This is the first part of many posts that is part of a larger project. The ultimate goal of this project is to develop a statistical model that will allow me to determine the probability of wins and losses for NHL teams. I am hesitant to say that I will be able to predict who will win or lose, but rather construct a model for success (i.e. if certain conditions are met, a team is more likely to win). As hockey fans, we recognize certain events during games that alter the momentum of one team. The model that I am developing is an attempt to capture important aspects of the game, such as shooting the puck or winning faceoffs. The data is sourced from war-on-ice.com, and has been organized per team by game spanning from 2005-2014 (totaling over 25,000 rows). As of right now, I expect to examine several game situations including but not limited to: even strength, power play, shorthanded and 4v4.
The first order of business is examining even strength goals. I think that everyone can agree that the absence of 5v5 scoring diminishes the ability of a team to be competitive. Along with goals against, scoring goals is one of the most important events that occur during a hockey game. Recently, the most common explanation for goal scoring is puck possession. It has been theorized that teams with high puck possession rankings tend to be more successful. This seems intuitively true, since the team who possesses the puck has more chances at scoring than the team without the puck. Since there is only one puck on the ice, it is a zero-sum game: whoever doesn’t have the puck cannot score. The two most common measurements of puck possession are Fenwick and Corsi. In simple terms, Corsi measures all shots taken, whether they miss the net, blocked, or on net. Fenwick also measures shots taken, with the exception of those blocked.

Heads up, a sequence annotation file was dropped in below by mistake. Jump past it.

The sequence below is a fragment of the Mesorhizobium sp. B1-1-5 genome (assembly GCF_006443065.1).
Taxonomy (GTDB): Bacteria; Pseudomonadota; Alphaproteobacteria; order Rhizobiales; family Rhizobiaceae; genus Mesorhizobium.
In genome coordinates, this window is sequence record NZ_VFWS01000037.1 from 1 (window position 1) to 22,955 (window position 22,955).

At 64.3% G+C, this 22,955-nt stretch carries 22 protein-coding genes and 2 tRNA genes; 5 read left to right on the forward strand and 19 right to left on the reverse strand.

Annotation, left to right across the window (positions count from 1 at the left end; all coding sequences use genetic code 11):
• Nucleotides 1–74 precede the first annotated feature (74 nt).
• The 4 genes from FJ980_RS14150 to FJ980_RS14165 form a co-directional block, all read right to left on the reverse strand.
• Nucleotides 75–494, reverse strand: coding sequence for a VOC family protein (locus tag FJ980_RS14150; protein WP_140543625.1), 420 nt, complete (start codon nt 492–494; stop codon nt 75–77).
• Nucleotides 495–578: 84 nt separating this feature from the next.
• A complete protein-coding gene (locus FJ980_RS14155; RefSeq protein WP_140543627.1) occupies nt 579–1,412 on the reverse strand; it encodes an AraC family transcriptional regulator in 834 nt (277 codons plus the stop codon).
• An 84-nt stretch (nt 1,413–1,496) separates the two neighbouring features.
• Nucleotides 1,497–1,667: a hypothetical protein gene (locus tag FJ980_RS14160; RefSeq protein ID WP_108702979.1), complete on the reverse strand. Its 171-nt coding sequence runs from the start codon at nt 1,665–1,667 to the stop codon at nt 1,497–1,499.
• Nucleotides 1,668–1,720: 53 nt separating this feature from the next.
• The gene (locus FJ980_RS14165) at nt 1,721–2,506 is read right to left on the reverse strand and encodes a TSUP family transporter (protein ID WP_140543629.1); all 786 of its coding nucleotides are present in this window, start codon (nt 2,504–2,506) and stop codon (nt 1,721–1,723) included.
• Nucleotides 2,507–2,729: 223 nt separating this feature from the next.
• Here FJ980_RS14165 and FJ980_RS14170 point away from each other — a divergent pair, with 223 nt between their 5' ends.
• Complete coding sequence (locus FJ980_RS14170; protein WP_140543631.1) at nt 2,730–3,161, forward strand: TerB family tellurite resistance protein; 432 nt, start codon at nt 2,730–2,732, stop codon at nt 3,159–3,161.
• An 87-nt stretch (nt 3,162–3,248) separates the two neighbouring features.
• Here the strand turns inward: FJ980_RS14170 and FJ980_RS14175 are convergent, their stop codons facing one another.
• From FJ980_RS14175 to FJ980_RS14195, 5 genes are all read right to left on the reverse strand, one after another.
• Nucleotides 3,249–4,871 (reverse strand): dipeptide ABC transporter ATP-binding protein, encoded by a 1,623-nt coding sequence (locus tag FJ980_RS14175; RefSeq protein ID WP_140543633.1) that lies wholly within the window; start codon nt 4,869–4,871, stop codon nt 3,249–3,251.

In other words:
Corsi = All shots directed toward the net
Fenwick = All shots directed toward the net – Blocked shots
This distinction is important for the analysis, because both of these measurements are going to be examined with respect to goal scoring. In order to examine the relationship between goal scoring and puck possession, I use team Corsi For and Fenwick For, which only measure the number of shots from the offensive team. For example on 3/26/2015, the Toronto Maple Leafs registered a Fenwick For (FF) of 37 and Corsi For (CF) of 50, which means that 13 of their shots directed toward the net were blocked. In other words, since possession of the puck is a necessary condition of increasing FF or CF, it would seem that the Leafs had good puck possession during the game. On the other hand, this can be misleading because their Fenwick Against (FA) and Corsi Against (CA) were greater than FF and CF. In other words, even though they had 50 shots miss the net, hit the net, be blocked or saved, they gave up greater than 50 shots on their own net.
In order to test this claim, I ran several bivariate OLS regression models using STATA. In this particular case, I examine the even strength goals for as the dependent variable and the even strength Corsi for % as the single independent variable. In short, it provides no explanatory power with respect to goal scoring. I could show the output for Fenwick for % as well, but both are dreadful at explaining the variation in goals scored. In other words, goal scoring (a necessary requirement to win a game) does not appear to be causally related to the commonly used indicators of puck possession.
In order to illustrate the relationship between FF/CF and even strength scoring, I create an estimator based on their Fenwick For and Corsi For. I have plotted the estimated number of even strength goals that a team will score based upon their Fenwick and Corsi. The other axis measures the actual number of goals that the team scored. As you can see from the first set of graphs below, the estimator based on number of shots (whether blocked or not) does not seem to be a good predictor for goal scoring.